In the event that there still exist hot-spots (problematic areas or errors) but no suitable solutions after the above iterative process of selecting and merging pre-computed solutions to an existing global solution, embodiment of the method may include marking the problematic areas or hot-spots (205) for manual repair by, for example, the designer. In other words, under this circumstance, designer may need to change the design layout (201) manually. Otherwise, once all the hot-spots have been identified, assigned with pre-computed solutions (209), and corrected, the mask layout together with correction markers and identified pre-computed solutions may be released to the manufacturer (216).
According to one embodiment of the present invention, some commonly encountered difficulties in maintaining synchronization over time of detection and correction of photo-mask shapes across multiple related working entities, such as for example different companies and/or different organizations inside one company, may be mitigated by applying a methodology as described below in more details with reference to
Additionally, clients 413 may include a design-for-manufacturability (DFM) application (404) used generally by a designer to process input from design layout (401) and/or design layout with error markers (402); a mask-data-preparation (MDP) application (405) used by a semiconductor manufacturer, which takes input from design layout with/without error markers (401, 402) and produces mask design output (403); and an optical-rule-checking (ORC) application (406) which simulates post-OPC mask designs and detects errors between the simulated and desired wafer shapes. Generally, client applications (413) may communicate with server (414) and provide server (414) with various inputs such as, e.g., information on design layout. Other input information communicated from clients 413 to server 414 may include, for example, information on processing technology with which this design layout is intended to be built. On the other hand, server (414) may process these input information and return certain outputs to client (413).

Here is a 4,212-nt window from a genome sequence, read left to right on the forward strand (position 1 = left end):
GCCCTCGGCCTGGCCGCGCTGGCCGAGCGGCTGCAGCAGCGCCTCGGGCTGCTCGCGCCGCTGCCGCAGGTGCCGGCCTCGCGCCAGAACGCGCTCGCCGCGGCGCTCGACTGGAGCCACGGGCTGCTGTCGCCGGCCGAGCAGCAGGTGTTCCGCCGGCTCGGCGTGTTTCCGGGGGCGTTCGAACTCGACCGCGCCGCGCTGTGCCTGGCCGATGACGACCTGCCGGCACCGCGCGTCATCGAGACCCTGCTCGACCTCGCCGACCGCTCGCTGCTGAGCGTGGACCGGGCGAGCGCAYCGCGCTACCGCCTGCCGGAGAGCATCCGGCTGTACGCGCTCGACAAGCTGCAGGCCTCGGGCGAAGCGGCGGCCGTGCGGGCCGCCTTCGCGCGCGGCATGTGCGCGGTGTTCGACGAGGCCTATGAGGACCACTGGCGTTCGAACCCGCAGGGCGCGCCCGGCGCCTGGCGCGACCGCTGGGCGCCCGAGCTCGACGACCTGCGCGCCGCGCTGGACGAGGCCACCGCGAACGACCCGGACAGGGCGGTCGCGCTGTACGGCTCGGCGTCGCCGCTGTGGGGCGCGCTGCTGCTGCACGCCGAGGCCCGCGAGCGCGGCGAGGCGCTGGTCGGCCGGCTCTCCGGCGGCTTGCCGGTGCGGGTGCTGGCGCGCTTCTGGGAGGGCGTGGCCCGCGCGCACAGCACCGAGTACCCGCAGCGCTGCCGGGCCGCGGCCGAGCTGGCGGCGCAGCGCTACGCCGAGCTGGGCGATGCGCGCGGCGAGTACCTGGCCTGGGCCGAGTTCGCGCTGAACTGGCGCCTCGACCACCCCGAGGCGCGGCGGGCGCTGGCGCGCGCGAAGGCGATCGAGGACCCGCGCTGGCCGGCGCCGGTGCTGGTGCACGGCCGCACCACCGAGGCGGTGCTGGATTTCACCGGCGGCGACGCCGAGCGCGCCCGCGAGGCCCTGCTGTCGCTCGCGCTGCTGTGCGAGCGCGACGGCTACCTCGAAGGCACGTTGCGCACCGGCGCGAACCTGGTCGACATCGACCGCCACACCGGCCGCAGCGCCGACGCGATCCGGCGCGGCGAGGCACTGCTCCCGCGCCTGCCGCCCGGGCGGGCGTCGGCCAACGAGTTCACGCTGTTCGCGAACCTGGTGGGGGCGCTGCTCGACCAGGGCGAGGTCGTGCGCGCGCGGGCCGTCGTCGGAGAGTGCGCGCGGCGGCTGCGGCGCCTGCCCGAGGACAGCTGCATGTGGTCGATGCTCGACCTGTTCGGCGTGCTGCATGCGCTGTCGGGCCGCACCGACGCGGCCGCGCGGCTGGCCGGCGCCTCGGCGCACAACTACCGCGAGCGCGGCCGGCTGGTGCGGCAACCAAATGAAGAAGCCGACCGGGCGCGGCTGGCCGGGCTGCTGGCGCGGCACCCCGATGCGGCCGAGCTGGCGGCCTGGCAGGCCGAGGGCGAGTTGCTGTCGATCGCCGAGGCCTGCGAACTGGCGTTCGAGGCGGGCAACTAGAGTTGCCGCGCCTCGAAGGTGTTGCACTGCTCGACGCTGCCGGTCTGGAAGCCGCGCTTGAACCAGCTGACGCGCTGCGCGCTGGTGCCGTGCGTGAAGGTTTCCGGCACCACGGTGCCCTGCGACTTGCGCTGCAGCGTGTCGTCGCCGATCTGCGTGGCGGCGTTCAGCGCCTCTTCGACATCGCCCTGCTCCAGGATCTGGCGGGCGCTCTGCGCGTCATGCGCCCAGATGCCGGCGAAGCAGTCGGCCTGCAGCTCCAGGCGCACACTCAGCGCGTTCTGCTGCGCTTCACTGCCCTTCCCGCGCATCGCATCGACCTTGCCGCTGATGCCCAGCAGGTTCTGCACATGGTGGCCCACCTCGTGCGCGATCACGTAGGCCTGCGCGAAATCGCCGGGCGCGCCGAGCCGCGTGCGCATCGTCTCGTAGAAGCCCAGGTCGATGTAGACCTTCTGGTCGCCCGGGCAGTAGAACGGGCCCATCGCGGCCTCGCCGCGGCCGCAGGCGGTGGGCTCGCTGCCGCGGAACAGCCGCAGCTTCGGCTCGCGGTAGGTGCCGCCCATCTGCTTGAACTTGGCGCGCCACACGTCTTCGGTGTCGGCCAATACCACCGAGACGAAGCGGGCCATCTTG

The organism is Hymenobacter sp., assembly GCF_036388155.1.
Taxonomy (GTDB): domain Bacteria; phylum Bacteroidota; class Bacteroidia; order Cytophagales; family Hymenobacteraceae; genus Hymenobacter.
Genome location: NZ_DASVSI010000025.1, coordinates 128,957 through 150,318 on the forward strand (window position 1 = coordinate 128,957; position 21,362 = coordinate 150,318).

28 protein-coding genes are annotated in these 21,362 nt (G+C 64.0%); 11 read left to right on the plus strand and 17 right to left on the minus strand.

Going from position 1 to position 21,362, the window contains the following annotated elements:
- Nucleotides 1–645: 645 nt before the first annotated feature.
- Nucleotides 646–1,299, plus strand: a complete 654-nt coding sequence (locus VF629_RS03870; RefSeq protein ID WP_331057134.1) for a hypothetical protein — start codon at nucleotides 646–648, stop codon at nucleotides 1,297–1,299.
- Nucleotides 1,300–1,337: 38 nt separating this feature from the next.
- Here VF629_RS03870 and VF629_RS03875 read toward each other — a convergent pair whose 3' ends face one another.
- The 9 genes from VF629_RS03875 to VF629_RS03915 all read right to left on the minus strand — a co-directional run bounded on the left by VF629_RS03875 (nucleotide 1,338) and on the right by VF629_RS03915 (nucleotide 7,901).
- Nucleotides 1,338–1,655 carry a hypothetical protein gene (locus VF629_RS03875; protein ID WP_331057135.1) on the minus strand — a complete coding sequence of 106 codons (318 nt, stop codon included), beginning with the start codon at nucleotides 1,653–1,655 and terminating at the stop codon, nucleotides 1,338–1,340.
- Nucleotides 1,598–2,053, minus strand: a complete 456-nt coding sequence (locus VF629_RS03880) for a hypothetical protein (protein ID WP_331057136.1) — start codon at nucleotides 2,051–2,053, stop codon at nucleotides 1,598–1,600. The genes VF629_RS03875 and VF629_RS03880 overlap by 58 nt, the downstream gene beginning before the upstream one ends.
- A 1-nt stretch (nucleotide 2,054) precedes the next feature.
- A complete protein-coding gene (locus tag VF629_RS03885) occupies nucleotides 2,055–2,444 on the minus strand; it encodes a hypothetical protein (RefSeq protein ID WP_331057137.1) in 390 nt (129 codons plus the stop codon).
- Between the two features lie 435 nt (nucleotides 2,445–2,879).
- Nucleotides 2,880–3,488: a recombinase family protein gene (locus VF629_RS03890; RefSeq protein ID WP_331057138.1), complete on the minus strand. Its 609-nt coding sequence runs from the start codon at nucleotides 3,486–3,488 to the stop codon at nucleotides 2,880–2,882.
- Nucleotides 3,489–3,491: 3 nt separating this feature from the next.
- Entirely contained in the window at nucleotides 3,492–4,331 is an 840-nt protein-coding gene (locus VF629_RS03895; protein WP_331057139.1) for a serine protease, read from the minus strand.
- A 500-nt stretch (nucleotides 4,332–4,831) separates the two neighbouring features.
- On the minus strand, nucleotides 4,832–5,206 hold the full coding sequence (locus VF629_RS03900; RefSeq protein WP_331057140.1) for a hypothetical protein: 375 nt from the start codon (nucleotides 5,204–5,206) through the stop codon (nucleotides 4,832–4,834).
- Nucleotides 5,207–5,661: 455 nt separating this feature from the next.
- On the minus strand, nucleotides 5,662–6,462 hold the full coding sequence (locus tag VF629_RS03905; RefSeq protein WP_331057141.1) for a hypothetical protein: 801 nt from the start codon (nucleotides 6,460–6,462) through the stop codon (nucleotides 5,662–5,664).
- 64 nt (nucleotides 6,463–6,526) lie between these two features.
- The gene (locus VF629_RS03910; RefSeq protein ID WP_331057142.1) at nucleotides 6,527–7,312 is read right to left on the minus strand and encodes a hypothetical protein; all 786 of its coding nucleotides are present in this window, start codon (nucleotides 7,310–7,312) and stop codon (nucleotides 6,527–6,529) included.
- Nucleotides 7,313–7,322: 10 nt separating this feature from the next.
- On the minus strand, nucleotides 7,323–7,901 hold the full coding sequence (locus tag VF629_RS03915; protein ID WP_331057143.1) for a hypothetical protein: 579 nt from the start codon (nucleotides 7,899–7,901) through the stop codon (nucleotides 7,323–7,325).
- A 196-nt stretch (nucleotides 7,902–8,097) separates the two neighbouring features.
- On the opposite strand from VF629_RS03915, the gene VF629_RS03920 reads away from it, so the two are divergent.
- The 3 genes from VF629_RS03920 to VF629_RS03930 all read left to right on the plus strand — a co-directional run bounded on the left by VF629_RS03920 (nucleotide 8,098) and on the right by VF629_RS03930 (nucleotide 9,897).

For example, when working with DFM application (404), server (414) may identify and correct various hot-spots and return a design layout with correction markers as being described above in detail with reference to
Further for example, when working with MDP application (405), server (414) may process design layouts with error markers (402) or without error markers (401) to create an improved, and in some instances optimized, final photo-mask design as being described above in detail with reference to
According to one embodiment of the present invention, since multiple clients, for example client DFM and client MDP, use a common server (414) and common software platform (407-409), and the software platform (407-409) uses a common pre-computed solution library (415) and error classification procedure (409, 411) to identify and correct hot-spots, synchronizing results among different clients may be achieved. Here, it is generally understood that server (414) and clients (413) may situate on a single computer or computing apparatus, or may be distributed over a computer network via wired or wireless communication networks. Communication between client(s) and server applications may be achieved through various means known in the art (e.g. TCP/IP) and that the information exchanged may follow various formats including XML. Other direct communications methods through the use of an API could also be supported. This tool also enables an OPC adjustment and/or optimization loop (412) where OPC parameters may be adjusted and/or varied and simulation may be used to determine valid pre-computed OPC solutions. As discussed previously, here OPC is understood to include various steps and/or sub-steps of mask shape manipulation.
While certain features of the invention have been illustrated and described herein, many modifications, substitutions, changes, and equivalents will now occur to those of ordinary skill in the art. It is, therefore, to be understood that the appended claims are intended to cover all such modifications and changes as fall within the spirit of the invention.
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|U.S. Classification||716/52, 430/5, 382/144, 716/50|
|Cooperative Classification||G03F1/144, G03F1/36|
|European Classification||G03F1/14G, G03F1/36|
|Feb 19, 2009||AS||Assignment|
Owner name: INTERNATIONAL BUSINESS MACHINES CORPORATION, NEW Y
Free format text: ASSIGNMENT OF ASSIGNORS INTEREST;ASSIGNORS:GRAUR, IOANA;MANSFIELD, SCOTT M.;SIGNING DATES FROM 20081029 TO 20081031;REEL/FRAME:022282/0303
|Jul 15, 2015||FPAY||Fee payment|
Year of fee payment: 4
|Sep 3, 2015||AS||Assignment|
Owner name: GLOBALFOUNDRIES U.S. 2 LLC, NEW YORK
Free format text: ASSIGNMENT OF ASSIGNORS INTEREST;ASSIGNOR:INTERNATIONAL BUSINESS MACHINES CORPORATION;REEL/FRAME:036550/0001
Effective date: 20150629